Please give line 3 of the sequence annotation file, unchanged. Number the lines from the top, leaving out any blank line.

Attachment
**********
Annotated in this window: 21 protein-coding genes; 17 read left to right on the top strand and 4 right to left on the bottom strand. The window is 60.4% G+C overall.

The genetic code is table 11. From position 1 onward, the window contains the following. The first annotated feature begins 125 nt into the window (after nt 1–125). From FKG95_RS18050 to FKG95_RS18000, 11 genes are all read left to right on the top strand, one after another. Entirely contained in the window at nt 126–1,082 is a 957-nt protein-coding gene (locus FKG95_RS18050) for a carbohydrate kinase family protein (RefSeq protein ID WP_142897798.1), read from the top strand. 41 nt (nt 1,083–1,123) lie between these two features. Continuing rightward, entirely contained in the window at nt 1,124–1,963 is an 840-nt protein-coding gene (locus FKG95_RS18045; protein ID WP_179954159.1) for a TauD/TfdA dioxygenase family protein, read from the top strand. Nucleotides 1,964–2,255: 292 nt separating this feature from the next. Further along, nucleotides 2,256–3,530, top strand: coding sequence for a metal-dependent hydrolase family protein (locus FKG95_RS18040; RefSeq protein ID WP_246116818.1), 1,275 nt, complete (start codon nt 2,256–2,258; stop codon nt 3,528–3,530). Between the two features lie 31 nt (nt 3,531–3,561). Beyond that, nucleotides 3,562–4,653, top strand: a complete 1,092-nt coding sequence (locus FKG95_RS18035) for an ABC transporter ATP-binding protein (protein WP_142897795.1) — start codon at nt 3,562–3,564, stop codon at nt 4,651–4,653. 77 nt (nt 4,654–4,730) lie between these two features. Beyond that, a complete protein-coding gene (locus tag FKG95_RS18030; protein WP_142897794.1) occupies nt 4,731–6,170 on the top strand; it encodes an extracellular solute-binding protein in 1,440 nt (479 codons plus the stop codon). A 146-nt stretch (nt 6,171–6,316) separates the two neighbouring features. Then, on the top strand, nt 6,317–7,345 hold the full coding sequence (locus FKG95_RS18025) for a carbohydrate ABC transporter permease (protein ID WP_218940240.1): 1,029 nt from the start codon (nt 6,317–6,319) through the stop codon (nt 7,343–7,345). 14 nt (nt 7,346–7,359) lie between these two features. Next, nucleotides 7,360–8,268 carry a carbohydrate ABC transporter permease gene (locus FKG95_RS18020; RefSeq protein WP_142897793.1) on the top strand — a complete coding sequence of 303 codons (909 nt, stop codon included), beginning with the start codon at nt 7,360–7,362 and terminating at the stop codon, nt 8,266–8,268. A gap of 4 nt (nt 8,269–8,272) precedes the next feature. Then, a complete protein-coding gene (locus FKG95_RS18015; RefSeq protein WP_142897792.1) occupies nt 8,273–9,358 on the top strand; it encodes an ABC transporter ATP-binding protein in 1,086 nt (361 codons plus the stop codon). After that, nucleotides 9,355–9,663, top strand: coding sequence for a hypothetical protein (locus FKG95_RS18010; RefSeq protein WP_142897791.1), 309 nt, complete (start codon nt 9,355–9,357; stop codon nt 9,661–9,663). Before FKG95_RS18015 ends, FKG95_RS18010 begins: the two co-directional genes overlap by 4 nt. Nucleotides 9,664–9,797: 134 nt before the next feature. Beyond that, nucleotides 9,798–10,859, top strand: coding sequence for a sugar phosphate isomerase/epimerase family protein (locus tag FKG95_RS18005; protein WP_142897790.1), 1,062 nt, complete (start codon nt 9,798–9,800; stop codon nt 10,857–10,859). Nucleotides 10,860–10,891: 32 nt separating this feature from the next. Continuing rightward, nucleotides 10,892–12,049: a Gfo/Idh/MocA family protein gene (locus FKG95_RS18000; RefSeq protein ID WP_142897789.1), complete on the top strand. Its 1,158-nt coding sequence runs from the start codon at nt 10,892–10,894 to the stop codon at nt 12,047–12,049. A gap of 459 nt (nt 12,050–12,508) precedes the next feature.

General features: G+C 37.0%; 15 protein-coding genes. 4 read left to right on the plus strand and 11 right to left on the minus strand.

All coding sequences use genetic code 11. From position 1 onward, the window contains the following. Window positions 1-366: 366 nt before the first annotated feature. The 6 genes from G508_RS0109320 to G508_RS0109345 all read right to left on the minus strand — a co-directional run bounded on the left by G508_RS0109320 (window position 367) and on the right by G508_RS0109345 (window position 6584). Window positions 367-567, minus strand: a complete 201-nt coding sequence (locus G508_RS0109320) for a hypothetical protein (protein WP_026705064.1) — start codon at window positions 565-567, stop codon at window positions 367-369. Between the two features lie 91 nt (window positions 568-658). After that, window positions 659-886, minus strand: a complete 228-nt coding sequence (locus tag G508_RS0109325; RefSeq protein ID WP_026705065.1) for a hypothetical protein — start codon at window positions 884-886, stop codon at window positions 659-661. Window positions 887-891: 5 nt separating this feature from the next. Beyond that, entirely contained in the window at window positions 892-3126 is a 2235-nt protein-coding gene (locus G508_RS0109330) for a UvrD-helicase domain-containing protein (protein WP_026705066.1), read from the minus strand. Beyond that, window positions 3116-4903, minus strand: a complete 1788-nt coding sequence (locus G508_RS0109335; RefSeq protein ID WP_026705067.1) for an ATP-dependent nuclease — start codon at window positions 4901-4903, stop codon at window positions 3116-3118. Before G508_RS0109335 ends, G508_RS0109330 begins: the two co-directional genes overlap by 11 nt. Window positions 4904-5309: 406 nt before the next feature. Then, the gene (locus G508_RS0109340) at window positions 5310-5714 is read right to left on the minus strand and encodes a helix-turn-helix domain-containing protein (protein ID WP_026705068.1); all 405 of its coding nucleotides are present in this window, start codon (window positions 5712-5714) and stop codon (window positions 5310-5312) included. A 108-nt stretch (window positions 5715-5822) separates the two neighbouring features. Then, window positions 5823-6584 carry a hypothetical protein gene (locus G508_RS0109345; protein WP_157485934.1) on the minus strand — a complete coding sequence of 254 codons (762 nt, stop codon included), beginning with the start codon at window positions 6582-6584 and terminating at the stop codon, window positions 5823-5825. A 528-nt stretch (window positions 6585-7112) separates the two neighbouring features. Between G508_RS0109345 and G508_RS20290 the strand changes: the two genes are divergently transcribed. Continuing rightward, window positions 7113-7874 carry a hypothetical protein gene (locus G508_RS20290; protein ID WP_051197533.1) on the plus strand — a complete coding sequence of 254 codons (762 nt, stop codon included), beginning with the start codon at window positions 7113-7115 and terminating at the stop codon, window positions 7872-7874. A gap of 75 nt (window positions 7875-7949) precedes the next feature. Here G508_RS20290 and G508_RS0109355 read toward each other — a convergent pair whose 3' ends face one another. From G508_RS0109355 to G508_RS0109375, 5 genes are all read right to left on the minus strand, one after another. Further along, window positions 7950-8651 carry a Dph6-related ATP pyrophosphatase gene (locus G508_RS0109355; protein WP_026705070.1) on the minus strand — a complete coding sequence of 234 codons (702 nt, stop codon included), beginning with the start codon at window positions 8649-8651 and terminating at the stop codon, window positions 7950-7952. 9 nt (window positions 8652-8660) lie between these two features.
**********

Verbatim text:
General features: G+C 37.0%; 15 protein-coding genes. 4 read left to right on the plus strand and 11 right to left on the minus strand.